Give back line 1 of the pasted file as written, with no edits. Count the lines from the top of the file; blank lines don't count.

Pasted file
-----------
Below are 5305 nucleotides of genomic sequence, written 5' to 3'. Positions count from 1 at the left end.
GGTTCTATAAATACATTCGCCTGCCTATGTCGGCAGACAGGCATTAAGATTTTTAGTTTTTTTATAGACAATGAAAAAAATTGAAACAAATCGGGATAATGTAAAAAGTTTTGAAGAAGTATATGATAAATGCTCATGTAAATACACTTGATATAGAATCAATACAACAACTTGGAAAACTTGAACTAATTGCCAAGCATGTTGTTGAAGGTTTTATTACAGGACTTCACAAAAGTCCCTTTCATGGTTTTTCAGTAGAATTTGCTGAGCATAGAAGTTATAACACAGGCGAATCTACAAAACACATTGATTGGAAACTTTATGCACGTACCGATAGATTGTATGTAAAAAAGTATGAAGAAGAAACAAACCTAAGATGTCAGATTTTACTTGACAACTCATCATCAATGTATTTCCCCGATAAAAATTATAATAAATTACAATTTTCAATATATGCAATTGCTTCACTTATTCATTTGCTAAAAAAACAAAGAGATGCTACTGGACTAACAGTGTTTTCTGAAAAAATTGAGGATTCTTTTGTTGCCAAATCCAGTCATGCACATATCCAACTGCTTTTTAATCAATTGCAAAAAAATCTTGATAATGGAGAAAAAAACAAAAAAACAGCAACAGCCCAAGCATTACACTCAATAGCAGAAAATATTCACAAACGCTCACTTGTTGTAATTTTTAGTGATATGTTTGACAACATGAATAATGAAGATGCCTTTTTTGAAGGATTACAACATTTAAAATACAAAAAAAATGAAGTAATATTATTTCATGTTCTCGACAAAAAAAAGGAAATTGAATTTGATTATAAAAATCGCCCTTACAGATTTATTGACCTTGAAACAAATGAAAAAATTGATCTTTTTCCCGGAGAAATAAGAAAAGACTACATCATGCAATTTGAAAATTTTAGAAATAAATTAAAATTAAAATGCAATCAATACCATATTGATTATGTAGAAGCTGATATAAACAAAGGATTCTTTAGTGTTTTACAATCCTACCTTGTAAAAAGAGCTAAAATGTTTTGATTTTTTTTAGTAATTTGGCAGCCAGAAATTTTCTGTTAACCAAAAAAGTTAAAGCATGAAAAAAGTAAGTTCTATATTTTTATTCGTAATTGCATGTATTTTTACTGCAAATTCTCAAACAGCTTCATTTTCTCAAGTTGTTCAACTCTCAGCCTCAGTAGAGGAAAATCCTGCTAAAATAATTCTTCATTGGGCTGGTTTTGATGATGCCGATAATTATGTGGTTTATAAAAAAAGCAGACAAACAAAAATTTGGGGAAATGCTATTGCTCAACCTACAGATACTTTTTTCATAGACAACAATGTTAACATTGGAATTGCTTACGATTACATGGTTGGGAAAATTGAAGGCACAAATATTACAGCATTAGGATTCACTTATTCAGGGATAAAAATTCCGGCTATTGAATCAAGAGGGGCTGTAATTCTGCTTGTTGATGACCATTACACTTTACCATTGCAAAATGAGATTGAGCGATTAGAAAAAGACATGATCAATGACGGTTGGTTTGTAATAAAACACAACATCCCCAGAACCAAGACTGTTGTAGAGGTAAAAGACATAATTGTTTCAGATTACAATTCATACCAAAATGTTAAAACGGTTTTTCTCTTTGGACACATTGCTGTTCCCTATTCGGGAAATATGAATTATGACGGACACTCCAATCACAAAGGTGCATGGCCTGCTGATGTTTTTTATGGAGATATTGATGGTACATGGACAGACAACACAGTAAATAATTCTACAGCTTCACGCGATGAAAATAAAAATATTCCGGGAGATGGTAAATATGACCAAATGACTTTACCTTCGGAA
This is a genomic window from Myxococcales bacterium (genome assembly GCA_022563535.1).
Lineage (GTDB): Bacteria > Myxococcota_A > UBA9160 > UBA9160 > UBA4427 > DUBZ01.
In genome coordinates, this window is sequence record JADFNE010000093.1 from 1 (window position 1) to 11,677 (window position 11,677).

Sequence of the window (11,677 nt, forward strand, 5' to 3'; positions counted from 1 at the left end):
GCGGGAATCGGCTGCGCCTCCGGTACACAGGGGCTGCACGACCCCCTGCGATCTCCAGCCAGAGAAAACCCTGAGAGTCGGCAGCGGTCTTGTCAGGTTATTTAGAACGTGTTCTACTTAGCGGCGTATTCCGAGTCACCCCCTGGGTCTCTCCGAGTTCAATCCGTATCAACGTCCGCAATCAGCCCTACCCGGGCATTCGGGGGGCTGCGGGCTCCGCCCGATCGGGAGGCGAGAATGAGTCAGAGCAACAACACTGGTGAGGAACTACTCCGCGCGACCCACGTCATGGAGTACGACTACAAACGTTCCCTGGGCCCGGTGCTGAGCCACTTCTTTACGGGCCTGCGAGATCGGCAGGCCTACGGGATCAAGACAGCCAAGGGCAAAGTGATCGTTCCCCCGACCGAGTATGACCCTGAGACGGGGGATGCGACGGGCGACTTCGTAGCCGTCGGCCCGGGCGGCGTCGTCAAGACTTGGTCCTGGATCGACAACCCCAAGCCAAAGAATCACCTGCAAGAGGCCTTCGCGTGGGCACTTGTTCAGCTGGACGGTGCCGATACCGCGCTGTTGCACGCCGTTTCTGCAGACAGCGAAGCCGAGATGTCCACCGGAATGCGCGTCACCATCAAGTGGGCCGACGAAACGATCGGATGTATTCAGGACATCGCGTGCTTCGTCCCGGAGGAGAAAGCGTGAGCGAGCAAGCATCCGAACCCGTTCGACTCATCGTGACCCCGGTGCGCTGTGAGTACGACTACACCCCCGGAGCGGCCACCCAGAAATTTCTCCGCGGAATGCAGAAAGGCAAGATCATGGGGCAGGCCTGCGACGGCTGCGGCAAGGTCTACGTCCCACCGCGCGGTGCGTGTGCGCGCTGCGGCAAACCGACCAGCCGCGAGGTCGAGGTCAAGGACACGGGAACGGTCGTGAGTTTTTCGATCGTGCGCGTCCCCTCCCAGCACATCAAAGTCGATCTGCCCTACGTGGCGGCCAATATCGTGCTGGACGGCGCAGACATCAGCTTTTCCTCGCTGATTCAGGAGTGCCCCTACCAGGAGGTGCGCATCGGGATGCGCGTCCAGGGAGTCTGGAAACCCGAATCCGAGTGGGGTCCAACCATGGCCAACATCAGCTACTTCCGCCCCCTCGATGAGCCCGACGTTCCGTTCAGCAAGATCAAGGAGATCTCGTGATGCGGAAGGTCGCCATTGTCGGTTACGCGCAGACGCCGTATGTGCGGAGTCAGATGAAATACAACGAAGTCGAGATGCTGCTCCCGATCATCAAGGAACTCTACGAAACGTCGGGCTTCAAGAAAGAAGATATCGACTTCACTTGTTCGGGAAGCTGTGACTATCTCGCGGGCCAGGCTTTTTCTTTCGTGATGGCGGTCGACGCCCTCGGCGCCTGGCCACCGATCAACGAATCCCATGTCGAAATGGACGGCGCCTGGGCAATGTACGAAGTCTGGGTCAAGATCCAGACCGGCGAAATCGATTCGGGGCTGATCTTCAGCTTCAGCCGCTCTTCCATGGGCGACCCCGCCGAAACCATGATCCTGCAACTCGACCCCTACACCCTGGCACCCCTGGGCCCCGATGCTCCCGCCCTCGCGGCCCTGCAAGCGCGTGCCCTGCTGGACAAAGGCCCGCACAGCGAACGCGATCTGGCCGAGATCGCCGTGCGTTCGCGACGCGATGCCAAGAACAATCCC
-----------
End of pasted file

Below are 5305 nucleotides of genomic sequence, written 5' to 3'. Positions count from 1 at the left end.